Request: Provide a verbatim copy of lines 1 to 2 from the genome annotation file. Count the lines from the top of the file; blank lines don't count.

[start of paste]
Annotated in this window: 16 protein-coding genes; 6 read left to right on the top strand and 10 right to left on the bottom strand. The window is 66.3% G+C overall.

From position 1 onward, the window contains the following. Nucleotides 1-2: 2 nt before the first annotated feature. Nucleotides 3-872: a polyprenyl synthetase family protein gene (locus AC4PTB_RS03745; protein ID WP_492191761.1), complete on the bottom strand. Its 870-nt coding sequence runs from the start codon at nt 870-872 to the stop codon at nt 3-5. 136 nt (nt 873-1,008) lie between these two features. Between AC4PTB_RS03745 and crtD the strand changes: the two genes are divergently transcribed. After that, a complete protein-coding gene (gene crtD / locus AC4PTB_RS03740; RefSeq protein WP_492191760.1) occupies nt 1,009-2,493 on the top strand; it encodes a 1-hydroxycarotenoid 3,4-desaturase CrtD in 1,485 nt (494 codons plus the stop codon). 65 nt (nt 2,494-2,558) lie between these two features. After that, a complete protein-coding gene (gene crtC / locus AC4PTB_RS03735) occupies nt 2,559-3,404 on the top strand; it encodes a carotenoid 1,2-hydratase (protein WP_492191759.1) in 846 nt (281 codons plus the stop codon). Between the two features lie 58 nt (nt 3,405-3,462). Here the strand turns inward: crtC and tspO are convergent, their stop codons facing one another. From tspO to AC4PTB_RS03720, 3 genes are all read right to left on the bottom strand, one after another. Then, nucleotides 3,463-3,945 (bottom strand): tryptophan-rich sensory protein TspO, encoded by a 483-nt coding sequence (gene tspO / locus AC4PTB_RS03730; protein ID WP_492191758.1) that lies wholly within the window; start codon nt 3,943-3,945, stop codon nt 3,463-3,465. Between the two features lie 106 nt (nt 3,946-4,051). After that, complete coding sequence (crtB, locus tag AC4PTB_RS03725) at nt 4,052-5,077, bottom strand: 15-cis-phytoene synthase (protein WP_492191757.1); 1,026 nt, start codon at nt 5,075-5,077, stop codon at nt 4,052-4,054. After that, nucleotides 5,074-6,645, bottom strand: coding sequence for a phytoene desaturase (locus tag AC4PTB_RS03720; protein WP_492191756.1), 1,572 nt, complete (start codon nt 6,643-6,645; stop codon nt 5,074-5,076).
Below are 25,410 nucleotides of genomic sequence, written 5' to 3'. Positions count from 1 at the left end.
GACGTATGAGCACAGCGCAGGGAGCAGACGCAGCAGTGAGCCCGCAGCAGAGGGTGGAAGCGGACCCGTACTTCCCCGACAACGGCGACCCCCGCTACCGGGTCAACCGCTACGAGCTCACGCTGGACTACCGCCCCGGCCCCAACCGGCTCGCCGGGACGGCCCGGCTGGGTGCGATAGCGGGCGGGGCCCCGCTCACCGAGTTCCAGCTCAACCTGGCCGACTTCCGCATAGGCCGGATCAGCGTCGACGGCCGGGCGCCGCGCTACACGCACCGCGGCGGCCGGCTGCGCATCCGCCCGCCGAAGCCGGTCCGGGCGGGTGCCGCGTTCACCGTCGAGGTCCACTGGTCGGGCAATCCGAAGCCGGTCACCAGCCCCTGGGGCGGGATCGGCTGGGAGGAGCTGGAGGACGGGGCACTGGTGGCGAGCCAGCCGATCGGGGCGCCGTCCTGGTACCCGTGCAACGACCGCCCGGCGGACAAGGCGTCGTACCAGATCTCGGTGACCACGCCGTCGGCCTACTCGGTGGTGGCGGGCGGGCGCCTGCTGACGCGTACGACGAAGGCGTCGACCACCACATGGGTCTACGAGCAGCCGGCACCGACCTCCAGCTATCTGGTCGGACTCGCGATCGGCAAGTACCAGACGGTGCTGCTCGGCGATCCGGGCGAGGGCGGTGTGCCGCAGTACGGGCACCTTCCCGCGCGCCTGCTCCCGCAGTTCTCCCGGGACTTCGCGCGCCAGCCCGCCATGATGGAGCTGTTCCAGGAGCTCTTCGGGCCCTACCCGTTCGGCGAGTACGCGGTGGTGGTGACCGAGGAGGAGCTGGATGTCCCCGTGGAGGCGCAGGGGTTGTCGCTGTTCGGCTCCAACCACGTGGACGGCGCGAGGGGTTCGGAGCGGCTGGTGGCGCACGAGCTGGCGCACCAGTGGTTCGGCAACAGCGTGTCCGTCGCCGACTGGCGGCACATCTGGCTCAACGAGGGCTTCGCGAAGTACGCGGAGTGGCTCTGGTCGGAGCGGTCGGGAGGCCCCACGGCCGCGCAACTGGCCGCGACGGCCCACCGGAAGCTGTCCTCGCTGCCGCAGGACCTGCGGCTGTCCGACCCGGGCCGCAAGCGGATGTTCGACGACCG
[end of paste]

Annotated in this window: 16 protein-coding genes; 6 read left to right on the top strand and 10 right to left on the bottom strand. The window is 66.3% G+C overall.

From position 1 onward, the window contains the following. Nucleotides 1-2: 2 nt before the first annotated feature. Nucleotides 3-872: a polyprenyl synthetase family protein gene (locus AC4PTB_RS03745; protein ID WP_492191761.1), complete on the bottom strand. Its 870-nt coding sequence runs from the start codon at nt 870-872 to the stop codon at nt 3-5. 136 nt (nt 873-1,008) lie between these two features. Between AC4PTB_RS03745 and crtD the strand changes: the two genes are divergently transcribed. After that, a complete protein-coding gene (gene crtD / locus AC4PTB_RS03740; RefSeq protein WP_492191760.1) occupies nt 1,009-2,493 on the top strand; it encodes a 1-hydroxycarotenoid 3,4-desaturase CrtD in 1,485 nt (494 codons plus the stop codon). 65 nt (nt 2,494-2,558) lie between these two features. After that, a complete protein-coding gene (gene crtC / locus AC4PTB_RS03735) occupies nt 2,559-3,404 on the top strand; it encodes a carotenoid 1,2-hydratase (protein WP_492191759.1) in 846 nt (281 codons plus the stop codon). Between the two features lie 58 nt (nt 3,405-3,462). Here the strand turns inward: crtC and tspO are convergent, their stop codons facing one another. From tspO to AC4PTB_RS03720, 3 genes are all read right to left on the bottom strand, one after another. Then, nucleotides 3,463-3,945 (bottom strand): tryptophan-rich sensory protein TspO, encoded by a 483-nt coding sequence (gene tspO / locus AC4PTB_RS03730; protein ID WP_492191758.1) that lies wholly within the window; start codon nt 3,943-3,945, stop codon nt 3,463-3,465. Between the two features lie 106 nt (nt 3,946-4,051). After that, complete coding sequence (crtB, locus tag AC4PTB_RS03725) at nt 4,052-5,077, bottom strand: 15-cis-phytoene synthase (protein WP_492191757.1); 1,026 nt, start codon at nt 5,075-5,077, stop codon at nt 4,052-4,054. After that, nucleotides 5,074-6,645, bottom strand: coding sequence for a phytoene desaturase (locus tag AC4PTB_RS03720; protein WP_492191756.1), 1,572 nt, complete (start codon nt 6,643-6,645; stop codon nt 5,074-5,076).